I've seen a change in songwriting in the world recently. Like, if you are looking at songs in the charts right now, there is very little emotional music going on. There are some people doing great stuff like Phoebe Bridgers. Brilliant songwriting, very emotional and very honest and beautiful, which is what I think is the big part of songs, and the big part of singing, it's an emotional release. A lot of the songs that I'm hearing on the radio right now don't seem to have that; they just seem very surface level on the emotional side. Like the icing on the cake and not the cake and if you pick the icing off, it's just empty, like there's nothing there. Nothing to get your teeth into, emotionally. There are amazing singers out there at the moment who could sing the back of a Cornflakes box and make it sound amazing. So, a singer like that plus a producer can create this music that sounds stunning, but the songwriter is not there. I find it interesting how fashion, technology, all of that shapes what you hear on the radio.

Jonathan: It definitely does, and with that in mind, are you ever concerned that music is almost becoming a thing you listen to while you are doing something else for so many people, as opposed to just putting on an album and taking it all in?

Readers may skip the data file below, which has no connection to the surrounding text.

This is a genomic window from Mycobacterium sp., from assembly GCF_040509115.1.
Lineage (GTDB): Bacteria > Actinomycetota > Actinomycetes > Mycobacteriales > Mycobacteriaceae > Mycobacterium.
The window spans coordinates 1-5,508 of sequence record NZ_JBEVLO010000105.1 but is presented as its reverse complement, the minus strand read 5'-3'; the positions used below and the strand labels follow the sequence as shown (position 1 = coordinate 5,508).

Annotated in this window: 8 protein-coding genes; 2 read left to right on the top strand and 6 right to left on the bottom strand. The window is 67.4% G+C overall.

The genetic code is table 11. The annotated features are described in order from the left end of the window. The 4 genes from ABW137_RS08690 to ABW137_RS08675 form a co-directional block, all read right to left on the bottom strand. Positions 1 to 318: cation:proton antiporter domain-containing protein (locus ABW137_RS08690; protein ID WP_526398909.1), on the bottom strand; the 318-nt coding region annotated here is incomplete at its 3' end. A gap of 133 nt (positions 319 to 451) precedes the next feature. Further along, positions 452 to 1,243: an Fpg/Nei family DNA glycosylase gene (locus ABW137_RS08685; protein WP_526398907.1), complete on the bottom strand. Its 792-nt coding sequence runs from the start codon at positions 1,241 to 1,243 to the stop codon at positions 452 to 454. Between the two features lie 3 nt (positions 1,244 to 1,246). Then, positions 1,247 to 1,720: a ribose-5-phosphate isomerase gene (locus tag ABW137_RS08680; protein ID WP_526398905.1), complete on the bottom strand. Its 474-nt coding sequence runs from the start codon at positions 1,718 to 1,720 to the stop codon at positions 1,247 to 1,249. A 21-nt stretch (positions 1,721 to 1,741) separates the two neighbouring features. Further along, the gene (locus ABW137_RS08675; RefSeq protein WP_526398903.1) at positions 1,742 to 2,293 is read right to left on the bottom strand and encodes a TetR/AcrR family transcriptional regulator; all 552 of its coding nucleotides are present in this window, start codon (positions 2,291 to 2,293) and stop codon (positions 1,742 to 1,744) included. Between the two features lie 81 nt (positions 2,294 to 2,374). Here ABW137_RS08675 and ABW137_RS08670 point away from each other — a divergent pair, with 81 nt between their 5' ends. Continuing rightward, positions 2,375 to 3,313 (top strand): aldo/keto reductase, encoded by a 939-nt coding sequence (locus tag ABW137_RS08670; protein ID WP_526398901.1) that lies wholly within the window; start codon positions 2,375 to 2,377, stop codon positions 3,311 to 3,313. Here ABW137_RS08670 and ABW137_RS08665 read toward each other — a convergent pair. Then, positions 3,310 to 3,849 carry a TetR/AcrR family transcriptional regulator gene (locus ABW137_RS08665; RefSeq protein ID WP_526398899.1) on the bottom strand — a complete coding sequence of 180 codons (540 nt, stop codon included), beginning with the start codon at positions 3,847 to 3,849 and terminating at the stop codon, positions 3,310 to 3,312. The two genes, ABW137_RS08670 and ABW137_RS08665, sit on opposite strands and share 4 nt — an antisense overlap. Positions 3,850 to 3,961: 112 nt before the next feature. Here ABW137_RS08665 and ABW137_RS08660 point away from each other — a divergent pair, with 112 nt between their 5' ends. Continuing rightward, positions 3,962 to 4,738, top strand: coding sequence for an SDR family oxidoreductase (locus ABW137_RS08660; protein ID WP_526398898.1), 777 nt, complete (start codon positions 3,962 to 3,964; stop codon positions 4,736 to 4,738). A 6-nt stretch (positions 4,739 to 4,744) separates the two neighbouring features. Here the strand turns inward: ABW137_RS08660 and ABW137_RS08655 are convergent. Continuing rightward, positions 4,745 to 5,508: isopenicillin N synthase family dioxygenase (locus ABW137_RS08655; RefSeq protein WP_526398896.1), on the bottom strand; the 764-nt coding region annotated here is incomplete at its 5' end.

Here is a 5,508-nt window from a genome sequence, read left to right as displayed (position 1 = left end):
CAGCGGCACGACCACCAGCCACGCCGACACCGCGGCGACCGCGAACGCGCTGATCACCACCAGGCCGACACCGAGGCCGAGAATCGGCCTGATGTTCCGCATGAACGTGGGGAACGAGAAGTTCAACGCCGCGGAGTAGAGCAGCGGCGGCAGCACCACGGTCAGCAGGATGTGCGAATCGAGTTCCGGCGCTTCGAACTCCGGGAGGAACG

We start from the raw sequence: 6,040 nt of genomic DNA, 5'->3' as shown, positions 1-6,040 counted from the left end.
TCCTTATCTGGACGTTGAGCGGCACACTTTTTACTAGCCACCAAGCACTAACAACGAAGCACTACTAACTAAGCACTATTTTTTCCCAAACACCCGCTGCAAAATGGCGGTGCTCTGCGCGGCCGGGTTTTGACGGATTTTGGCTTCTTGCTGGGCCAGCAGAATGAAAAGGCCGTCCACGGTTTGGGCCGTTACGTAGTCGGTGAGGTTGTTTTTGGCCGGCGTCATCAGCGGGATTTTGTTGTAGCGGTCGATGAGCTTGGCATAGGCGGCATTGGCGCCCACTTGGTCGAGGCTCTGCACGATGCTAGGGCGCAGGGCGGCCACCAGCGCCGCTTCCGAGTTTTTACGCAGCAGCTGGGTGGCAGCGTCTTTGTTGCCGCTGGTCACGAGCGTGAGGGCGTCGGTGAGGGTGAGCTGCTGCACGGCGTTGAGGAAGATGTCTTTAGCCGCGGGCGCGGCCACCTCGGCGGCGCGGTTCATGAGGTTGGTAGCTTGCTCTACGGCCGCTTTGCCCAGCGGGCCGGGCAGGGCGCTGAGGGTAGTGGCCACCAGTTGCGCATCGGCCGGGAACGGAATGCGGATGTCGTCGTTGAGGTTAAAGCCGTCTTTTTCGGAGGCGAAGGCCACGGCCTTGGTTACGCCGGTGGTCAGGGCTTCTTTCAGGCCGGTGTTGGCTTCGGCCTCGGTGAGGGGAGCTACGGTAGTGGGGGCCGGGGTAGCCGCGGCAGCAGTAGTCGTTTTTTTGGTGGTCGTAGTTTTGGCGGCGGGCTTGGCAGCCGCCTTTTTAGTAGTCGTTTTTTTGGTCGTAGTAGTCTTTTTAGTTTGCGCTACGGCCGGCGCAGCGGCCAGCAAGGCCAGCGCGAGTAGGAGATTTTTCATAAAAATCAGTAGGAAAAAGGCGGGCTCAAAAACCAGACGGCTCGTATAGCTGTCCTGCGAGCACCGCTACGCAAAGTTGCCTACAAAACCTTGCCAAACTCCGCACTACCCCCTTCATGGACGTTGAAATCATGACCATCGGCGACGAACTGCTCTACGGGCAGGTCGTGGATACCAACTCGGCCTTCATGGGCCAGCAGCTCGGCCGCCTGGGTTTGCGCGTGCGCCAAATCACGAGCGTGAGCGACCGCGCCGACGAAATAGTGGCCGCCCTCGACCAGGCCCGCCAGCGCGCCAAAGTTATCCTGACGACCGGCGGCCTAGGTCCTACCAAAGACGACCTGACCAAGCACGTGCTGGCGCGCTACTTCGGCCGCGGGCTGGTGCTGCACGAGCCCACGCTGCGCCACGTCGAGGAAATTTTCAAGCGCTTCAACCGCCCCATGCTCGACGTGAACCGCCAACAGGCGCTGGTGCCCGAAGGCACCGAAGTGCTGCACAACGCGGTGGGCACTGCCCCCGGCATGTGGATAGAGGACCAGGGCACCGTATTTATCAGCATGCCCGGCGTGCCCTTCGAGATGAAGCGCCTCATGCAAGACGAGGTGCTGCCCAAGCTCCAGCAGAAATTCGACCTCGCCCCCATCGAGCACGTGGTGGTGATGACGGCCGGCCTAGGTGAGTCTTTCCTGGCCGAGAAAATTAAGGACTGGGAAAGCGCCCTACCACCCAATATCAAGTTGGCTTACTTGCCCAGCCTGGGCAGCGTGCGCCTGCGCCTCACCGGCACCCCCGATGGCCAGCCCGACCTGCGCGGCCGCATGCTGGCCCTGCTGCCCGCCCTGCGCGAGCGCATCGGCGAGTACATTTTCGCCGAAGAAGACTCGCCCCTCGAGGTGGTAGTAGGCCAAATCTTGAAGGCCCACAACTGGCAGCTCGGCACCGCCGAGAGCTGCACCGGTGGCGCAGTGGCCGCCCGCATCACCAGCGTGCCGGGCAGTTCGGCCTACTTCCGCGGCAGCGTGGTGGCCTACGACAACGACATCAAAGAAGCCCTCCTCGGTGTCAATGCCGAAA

Fran: I don't think it's a problem. When I was my son's age, I wasn't sitting going, oh, this is so emotional, wow. I wasn't doing that until I was in my 20s when you start to really feel things. Apparently, the physical human brain is less empathetic in your teenage-hood, because that part of your brain hasn't developed yet, and is why kids generally just can't think outside of themselves. They are still forming the world around them. It's why I think a lot of the great songs happen just when the dawn of your full consciousness happens, when you see other people, you feel for other people, and that is around about the age of 24 to 26. So a lot of great, interesting and emotional music comes out then. My son said something the other day. We are talking about music he played me this song that's a really big popular song on TikTok, and to me, it just had no resonance whatsoever, and I was like, what is this? But, you know, when these kids are your age or my age, they will hear this song, and it will remind them of that time. At the base level, that is what songs are. They are like bookmarks in your life. So, it doesn't need to be a big emotional thing. I used to think the 80s were shit, and I guess there was a lot of shit at the time, but when it foreshortens, all you see are the peaks.